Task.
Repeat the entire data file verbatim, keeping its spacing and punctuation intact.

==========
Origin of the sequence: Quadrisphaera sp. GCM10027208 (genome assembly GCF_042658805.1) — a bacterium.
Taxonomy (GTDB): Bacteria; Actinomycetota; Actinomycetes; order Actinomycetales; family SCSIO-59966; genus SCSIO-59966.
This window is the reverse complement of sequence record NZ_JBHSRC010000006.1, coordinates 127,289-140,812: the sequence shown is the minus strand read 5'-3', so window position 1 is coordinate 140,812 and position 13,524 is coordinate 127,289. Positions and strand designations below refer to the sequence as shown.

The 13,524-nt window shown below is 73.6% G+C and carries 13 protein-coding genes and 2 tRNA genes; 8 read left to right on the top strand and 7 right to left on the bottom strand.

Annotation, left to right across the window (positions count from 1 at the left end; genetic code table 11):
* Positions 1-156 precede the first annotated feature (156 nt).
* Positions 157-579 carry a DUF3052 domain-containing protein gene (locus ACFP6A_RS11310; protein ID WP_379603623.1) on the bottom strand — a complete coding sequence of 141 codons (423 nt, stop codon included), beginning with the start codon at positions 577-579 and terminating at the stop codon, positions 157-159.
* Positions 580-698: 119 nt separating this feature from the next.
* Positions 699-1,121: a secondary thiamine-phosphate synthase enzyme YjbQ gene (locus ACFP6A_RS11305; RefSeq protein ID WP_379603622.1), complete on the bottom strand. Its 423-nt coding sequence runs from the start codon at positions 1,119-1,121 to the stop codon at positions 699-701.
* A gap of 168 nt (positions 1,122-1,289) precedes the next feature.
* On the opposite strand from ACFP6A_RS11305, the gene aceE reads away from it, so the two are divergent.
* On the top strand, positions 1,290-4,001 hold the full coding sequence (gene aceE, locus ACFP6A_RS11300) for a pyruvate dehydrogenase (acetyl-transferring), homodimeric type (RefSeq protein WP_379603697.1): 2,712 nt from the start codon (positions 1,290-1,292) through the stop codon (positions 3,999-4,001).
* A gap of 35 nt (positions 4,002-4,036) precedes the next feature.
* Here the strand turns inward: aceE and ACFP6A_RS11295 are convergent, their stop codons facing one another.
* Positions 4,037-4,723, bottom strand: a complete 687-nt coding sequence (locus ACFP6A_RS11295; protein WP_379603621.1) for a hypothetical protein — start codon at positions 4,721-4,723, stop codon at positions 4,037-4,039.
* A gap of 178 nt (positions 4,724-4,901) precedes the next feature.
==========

Origin of the sequence: Quadrisphaera sp. GCM10027208 (genome assembly GCF_042658805.1) — a bacterium.
Taxonomy (GTDB): Bacteria; Actinomycetota; Actinomycetes; order Actinomycetales; family SCSIO-59966; genus SCSIO-59966.
This window is the reverse complement of sequence record NZ_JBHSRC010000006.1, coordinates 127,289-140,812: the sequence shown is the minus strand read 5'-3', so window position 1 is coordinate 140,812 and position 13,524 is coordinate 127,289. Positions and strand designations below refer to the sequence as shown.

The 13,524-nt window shown below is 73.6% G+C and carries 13 protein-coding genes and 2 tRNA genes; 8 read left to right on the top strand and 7 right to left on the bottom strand.

Annotation, left to right across the window (positions count from 1 at the left end; genetic code table 11):
* Positions 1-156 precede the first annotated feature (156 nt).
* Positions 157-579 carry a DUF3052 domain-containing protein gene (locus ACFP6A_RS11310; protein ID WP_379603623.1) on the bottom strand — a complete coding sequence of 141 codons (423 nt, stop codon included), beginning with the start codon at positions 577-579 and terminating at the stop codon, positions 157-159.
* Positions 580-698: 119 nt separating this feature from the next.
* Positions 699-1,121: a secondary thiamine-phosphate synthase enzyme YjbQ gene (locus ACFP6A_RS11305; RefSeq protein ID WP_379603622.1), complete on the bottom strand. Its 423-nt coding sequence runs from the start codon at positions 1,119-1,121 to the stop codon at positions 699-701.
* A gap of 168 nt (positions 1,122-1,289) precedes the next feature.
* On the opposite strand from ACFP6A_RS11305, the gene aceE reads away from it, so the two are divergent.
* On the top strand, positions 1,290-4,001 hold the full coding sequence (gene aceE, locus ACFP6A_RS11300) for a pyruvate dehydrogenase (acetyl-transferring), homodimeric type (RefSeq protein WP_379603697.1): 2,712 nt from the start codon (positions 1,290-1,292) through the stop codon (positions 3,999-4,001).
* A gap of 35 nt (positions 4,002-4,036) precedes the next feature.
* Here the strand turns inward: aceE and ACFP6A_RS11295 are convergent, their stop codons facing one another.
* Positions 4,037-4,723, bottom strand: a complete 687-nt coding sequence (locus ACFP6A_RS11295; protein WP_379603621.1) for a hypothetical protein — start codon at positions 4,721-4,723, stop codon at positions 4,037-4,039.
* A gap of 178 nt (positions 4,724-4,901) precedes the next feature.